Friday, November 1, 2013

Different men have different opinions.....

.....—some prefer apples, some onions
                                            An Indonesian proverb.

Onion Skins, very thin
Mild winter coming in.
Onion skins thick and tough,
Coming winter cold and rough.
                                             An old, New England, weather adage

With the Holidays fast approaching, we will be enjoying a variety of flavors and learning as we go along. My favorite chef, Julia Child, once said that she could not imagine a world without onions and I must whole-heartily agree. One of the most intense debates, believe it or not, is the differences between onions. You will see simply the word onion in many recipes and it would be good to bear in mind some of the major differences between these garlic-cousins as we prepare meals fit for family and friends.

Onions have been enjoyed, culinarily speaking, as long as they have been used for cure-alls! When cooked in a sweetener(caramelizing), these pungent bulbs have been given as a sore throat remedy and has been said to lessen the effects of the flu right up until the early 20th century.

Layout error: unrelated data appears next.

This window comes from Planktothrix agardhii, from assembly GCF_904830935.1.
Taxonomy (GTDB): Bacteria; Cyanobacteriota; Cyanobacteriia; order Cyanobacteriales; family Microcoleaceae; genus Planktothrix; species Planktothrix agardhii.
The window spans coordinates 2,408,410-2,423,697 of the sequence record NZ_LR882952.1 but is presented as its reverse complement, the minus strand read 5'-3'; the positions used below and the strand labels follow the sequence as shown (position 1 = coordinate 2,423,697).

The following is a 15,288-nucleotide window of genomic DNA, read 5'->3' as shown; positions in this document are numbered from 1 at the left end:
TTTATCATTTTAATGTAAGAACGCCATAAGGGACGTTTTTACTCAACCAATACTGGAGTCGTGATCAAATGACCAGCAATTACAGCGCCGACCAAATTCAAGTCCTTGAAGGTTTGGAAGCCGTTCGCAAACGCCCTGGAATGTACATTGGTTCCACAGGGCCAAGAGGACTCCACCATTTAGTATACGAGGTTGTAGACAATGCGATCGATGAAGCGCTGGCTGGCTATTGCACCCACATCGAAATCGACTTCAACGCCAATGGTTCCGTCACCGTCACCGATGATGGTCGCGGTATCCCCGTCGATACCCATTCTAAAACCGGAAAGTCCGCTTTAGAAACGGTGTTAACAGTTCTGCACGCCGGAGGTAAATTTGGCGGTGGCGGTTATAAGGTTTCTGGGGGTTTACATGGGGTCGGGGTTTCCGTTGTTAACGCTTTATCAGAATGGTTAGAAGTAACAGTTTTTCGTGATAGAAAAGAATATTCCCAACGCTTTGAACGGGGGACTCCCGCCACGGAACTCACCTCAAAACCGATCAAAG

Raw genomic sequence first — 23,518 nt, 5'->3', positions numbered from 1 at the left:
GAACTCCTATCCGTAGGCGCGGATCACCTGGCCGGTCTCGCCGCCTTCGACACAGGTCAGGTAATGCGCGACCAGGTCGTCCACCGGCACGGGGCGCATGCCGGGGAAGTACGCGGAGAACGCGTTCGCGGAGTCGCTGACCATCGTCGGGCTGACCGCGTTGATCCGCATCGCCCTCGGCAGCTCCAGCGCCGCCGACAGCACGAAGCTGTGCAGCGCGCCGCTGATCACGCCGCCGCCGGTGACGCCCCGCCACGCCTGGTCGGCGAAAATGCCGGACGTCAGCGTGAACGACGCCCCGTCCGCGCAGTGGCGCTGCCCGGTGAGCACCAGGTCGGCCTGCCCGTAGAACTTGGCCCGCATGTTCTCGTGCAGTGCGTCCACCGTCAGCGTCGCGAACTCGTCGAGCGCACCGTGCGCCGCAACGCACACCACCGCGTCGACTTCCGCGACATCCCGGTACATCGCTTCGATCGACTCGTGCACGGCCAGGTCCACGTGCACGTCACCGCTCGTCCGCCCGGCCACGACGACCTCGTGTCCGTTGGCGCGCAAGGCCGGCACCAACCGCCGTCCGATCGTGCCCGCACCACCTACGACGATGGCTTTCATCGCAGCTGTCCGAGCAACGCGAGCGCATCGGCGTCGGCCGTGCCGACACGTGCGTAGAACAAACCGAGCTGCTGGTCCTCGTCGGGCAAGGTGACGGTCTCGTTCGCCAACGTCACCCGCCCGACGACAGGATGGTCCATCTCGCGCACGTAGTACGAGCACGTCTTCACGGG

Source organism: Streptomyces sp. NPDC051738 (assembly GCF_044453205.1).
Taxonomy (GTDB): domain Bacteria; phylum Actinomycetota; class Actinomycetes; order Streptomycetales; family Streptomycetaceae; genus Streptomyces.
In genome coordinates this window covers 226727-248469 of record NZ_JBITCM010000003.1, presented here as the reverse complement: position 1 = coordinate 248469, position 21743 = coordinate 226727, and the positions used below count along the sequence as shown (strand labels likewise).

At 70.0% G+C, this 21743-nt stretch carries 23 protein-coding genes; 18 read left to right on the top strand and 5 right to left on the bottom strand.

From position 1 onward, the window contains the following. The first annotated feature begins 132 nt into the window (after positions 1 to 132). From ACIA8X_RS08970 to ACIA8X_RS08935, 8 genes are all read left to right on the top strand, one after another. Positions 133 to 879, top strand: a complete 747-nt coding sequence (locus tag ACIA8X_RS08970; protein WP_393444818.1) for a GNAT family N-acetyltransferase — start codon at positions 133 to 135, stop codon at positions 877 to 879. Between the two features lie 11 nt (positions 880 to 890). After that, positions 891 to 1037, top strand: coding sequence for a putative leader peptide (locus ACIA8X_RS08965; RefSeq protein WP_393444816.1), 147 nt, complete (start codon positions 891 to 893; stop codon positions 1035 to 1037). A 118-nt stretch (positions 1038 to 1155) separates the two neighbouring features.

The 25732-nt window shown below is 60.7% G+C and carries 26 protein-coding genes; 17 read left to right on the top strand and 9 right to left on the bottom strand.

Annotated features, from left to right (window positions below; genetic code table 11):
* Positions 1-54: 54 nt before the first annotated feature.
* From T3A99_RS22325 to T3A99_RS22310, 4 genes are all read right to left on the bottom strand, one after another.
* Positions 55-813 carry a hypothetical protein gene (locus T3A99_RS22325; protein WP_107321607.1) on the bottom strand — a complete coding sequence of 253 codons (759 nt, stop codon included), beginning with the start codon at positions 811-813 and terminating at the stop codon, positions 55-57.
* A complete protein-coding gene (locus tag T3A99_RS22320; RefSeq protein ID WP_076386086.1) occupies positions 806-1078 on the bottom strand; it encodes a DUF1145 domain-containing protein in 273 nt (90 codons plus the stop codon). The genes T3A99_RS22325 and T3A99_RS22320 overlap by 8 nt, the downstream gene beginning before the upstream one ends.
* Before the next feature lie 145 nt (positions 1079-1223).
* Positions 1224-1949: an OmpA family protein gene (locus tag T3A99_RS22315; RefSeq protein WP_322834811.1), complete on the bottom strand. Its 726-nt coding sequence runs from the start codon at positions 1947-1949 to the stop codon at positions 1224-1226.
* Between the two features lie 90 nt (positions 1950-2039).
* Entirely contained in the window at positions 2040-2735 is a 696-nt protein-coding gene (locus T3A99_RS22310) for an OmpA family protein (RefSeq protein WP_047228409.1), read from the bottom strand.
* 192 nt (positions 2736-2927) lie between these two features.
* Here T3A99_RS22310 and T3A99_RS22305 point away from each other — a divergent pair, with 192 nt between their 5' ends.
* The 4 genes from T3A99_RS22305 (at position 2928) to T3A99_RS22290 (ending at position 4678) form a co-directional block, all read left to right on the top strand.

Simply cut an onion into 1/4-inch slices and cook over medium heat with a tablespoon of oil. After 15-20 minutes of stirring and cooking, they will be lightly browned.
Now add 2 teaspoons granulated sugar and continue cooking an additional 5 minutes until they are golden brown. I love adding some great balsamic vinaigrette dressing drizzled over the top before adding to a grilled steak.

To neutralize the effects of dog bites and as a hair-growing tonic were just two of the benefits of onion juice  many farmers relied on during the 18th and 19th century in  New England.